Daylight Savings Vote

A few of my friends and I met up earlier this evening, er, late in the afternoon for an after work run around the neighbourhood.

As the winter approaches, daylight runs are going to get increasingly rare, and I’ll need to fish my running headlamps from storage and make sure they are charged up.

Of course, the unusual hour for our meetup prompted a long conversation on the subject of daylight savings time, that twice-per-year ritual of shifting our clocks by one hour.

Spring ahead. Fall back.

And also because tagged onto the upcoming municipal election ballot for next Monday is a province-wide referendum on the very existence of daylight savings time asking the population of the Canadian sliver of this timezone if we wish to continue the ritual.

Perpetually staying on one time, never shifting to adapt our clocks to the shifting wax and wane of the seasonal daylight flux would be less exhausting for at least two days of the year.

I would also mean that the diminishing daylight hours would lock into a regular cycle wherein the sun may not rise until late in the morning during the deepest days of winter, or alternatively set in the middle of the afternoon.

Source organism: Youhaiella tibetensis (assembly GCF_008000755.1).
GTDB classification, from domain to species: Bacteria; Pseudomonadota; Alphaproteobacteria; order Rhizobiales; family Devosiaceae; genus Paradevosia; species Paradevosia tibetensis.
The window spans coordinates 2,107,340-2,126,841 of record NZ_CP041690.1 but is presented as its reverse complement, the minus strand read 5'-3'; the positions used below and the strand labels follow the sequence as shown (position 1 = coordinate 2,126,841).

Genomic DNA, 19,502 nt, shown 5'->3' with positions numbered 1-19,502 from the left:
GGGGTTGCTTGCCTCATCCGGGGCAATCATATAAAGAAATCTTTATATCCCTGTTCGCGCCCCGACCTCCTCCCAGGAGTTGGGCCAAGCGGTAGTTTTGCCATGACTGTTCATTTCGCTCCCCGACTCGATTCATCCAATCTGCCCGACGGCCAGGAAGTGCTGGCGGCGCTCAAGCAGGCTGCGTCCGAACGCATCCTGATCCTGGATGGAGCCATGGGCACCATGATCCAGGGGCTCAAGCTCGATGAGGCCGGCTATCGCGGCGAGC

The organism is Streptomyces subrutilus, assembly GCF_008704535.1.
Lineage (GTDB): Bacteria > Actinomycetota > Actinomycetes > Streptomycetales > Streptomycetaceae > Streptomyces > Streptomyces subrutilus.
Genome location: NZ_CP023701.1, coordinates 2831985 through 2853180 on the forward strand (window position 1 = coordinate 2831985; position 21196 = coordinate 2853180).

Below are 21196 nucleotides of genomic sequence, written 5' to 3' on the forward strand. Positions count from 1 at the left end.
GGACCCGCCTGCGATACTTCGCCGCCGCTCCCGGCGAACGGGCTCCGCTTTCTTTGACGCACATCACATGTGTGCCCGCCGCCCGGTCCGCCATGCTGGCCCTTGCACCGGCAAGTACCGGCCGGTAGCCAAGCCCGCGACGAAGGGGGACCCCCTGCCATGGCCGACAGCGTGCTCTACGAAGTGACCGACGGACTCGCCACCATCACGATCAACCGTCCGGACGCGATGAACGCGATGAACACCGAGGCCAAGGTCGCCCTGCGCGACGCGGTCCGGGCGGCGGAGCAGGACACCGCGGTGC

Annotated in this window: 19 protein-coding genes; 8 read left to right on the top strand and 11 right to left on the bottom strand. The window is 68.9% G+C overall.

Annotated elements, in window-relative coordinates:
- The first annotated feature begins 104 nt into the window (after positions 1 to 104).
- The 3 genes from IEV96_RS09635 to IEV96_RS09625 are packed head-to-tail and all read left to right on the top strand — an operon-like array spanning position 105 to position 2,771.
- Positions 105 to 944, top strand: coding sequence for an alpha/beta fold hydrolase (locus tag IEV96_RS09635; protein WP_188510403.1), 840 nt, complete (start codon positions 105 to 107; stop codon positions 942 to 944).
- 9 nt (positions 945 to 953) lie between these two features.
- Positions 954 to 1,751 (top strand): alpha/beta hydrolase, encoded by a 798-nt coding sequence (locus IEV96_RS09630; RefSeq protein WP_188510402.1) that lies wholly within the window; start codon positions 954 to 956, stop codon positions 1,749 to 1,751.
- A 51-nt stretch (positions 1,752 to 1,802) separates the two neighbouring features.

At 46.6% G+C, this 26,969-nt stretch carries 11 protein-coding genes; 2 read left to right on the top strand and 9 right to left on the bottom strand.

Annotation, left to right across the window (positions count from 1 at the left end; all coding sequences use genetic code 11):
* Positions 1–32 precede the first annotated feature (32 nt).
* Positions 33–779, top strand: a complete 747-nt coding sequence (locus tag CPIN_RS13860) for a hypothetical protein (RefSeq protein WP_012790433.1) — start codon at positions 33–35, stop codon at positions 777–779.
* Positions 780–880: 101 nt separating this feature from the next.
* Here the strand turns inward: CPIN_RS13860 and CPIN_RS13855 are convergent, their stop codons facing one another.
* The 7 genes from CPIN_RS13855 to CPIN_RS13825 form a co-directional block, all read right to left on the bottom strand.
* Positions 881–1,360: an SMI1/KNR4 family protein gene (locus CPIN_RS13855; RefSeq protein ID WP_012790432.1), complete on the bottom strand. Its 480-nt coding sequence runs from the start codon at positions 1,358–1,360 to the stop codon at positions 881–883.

I’m used to running in the dark in the winter, but even I have to pause and wondering what the right answer will be when I vote on Monday.

Or what I’ll tell my grandkids some day: y’know we used to flip flop our clocks back and forth twice a year, everyone was late for work and grumpy, and then one day…


It’s not that I’m not a political guy. In fact, usually kinda the opposite.

But I’ve made a very deliberate decision to keep this space fairly free of politics and opinion that links (directly) back to those topics.

That said, it’s election day in Canada and today the nation was off to the polls to pick a federal government.

Traditionally, I pour myself a glass of whiskey, settle onto the couch, turn on the television and watch with bated breath as the results start to roll in.

With a country as geographically expansive as Canada, there is literally a rolling in of the results as we cascade east to west waiting for election zones to close down and start reporting results.

My region closed a few minutes ago and numbers have started appearing on the bottom of the screenful of commentators on the CBC coverage.

The glass of whiskey will either be a celebratory drink or a mournful way to drown some political sorrows.

As of now I don’t know which, so I’m sipping and watching and sipping some more.